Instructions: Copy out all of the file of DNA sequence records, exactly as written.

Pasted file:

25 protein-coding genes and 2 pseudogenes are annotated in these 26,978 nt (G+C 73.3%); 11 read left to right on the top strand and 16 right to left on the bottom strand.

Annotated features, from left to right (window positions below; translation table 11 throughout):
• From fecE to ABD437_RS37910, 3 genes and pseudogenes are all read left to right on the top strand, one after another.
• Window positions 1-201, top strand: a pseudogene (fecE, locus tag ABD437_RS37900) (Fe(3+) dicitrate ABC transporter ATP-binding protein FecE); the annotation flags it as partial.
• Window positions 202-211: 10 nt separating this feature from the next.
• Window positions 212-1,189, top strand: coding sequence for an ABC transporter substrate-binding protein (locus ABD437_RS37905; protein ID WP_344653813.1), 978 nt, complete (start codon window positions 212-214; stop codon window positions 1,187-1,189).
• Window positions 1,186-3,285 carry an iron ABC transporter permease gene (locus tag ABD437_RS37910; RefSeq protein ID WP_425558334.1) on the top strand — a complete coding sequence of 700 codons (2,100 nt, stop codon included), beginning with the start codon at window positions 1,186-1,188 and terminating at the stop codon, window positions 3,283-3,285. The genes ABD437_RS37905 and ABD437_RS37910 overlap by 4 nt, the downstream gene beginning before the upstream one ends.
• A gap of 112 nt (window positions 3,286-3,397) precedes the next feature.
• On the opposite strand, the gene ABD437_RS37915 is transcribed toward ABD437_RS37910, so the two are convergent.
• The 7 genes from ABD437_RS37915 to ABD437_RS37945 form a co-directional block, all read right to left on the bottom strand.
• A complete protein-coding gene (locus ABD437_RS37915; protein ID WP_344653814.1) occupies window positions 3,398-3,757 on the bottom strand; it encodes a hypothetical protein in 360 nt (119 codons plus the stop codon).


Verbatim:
25 protein-coding genes and 2 pseudogenes are annotated in these 26,978 nt (G+C 73.3%); 11 read left to right on the top strand and 16 right to left on the bottom strand.

Annotated features, from left to right (window positions below; translation table 11 throughout):
• From fecE to ABD437_RS37910, 3 genes and pseudogenes are all read left to right on the top strand, one after another.
• Window positions 1-201, top strand: a pseudogene (fecE, locus tag ABD437_RS37900) (Fe(3+) dicitrate ABC transporter ATP-binding protein FecE); the annotation flags it as partial.
• Window positions 202-211: 10 nt separating this feature from the next.
• Window positions 212-1,189, top strand: coding sequence for an ABC transporter substrate-binding protein (locus ABD437_RS37905; protein ID WP_344653813.1), 978 nt, complete (start codon window positions 212-214; stop codon window positions 1,187-1,189).
• Window positions 1,186-3,285 carry an iron ABC transporter permease gene (locus tag ABD437_RS37910; RefSeq protein ID WP_425558334.1) on the top strand — a complete coding sequence of 700 codons (2,100 nt, stop codon included), beginning with the start codon at window positions 1,186-1,188 and terminating at the stop codon, window positions 3,283-3,285. The genes ABD437_RS37905 and ABD437_RS37910 overlap by 4 nt, the downstream gene beginning before the upstream one ends.
• A gap of 112 nt (window positions 3,286-3,397) precedes the next feature.
• On the opposite strand, the gene ABD437_RS37915 is transcribed toward ABD437_RS37910, so the two are convergent.
• The 7 genes from ABD437_RS37915 to ABD437_RS37945 form a co-directional block, all read right to left on the bottom strand.
• A complete protein-coding gene (locus ABD437_RS37915; protein ID WP_344653814.1) occupies window positions 3,398-3,757 on the bottom strand; it encodes a hypothetical protein in 360 nt (119 codons plus the stop codon).